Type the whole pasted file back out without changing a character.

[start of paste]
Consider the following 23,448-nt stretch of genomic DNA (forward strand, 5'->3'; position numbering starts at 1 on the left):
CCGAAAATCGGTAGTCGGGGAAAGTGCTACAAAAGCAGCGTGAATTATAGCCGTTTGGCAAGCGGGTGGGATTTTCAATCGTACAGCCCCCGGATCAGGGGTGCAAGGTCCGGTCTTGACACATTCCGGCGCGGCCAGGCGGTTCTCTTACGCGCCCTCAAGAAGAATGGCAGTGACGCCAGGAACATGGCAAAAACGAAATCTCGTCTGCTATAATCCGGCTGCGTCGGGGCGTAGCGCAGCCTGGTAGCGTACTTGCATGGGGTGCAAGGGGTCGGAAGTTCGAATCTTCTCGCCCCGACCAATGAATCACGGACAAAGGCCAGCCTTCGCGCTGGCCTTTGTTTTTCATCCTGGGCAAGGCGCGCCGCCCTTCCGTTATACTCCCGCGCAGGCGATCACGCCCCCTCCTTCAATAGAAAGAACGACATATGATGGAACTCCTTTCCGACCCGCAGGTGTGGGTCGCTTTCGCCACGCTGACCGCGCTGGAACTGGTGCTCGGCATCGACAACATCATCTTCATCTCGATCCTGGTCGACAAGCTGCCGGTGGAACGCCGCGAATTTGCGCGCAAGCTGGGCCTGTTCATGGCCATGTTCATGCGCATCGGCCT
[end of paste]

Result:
Consider the following 23,448-nt stretch of genomic DNA (forward strand, 5'->3'; position numbering starts at 1 on the left):
CCGAAAATCGGTAGTCGGGGAAAGTGCTACAAAAGCAGCGTGAATTATAGCCGTTTGGCAAGCGGGTGGGATTTTCAATCGTACAGCCCCCGGATCAGGGGTGCAAGGTCCGGTCTTGACACATTCCGGCGCGGCCAGGCGGTTCTCTTACGCGCCCTCAAGAAGAATGGCAGTGACGCCAGGAACATGGCAAAAACGAAATCTCGTCTGCTATAATCCGGCTGCGTCGGGGCGTAGCGCAGCCTGGTAGCGTACTTGCATGGGGTGCAAGGGGTCGGAAGTTCGAATCTTCTCGCCCCGACCAATGAATCACGGACAAAGGCCAGCCTTCGCGCTGGCCTTTGTTTTTCATCCTGGGCAAGGCGCGCCGCCCTTCCGTTATACTCCCGCGCAGGCGATCACGCCCCCTCCTTCAATAGAAAGAACGACATATGATGGAACTCCTTTCCGACCCGCAGGTGTGGGTCGCTTTCGCCACGCTGACCGCGCTGGAACTGGTGCTCGGCATCGACAACATCATCTTCATCTCGATCCTGGTCGACAAGCTGCCGGTGGAACGCCGCGAATTTGCGCGCAAGCTGGGCCTGTTCATGGCCATGTTCATGCGCATCGGCCT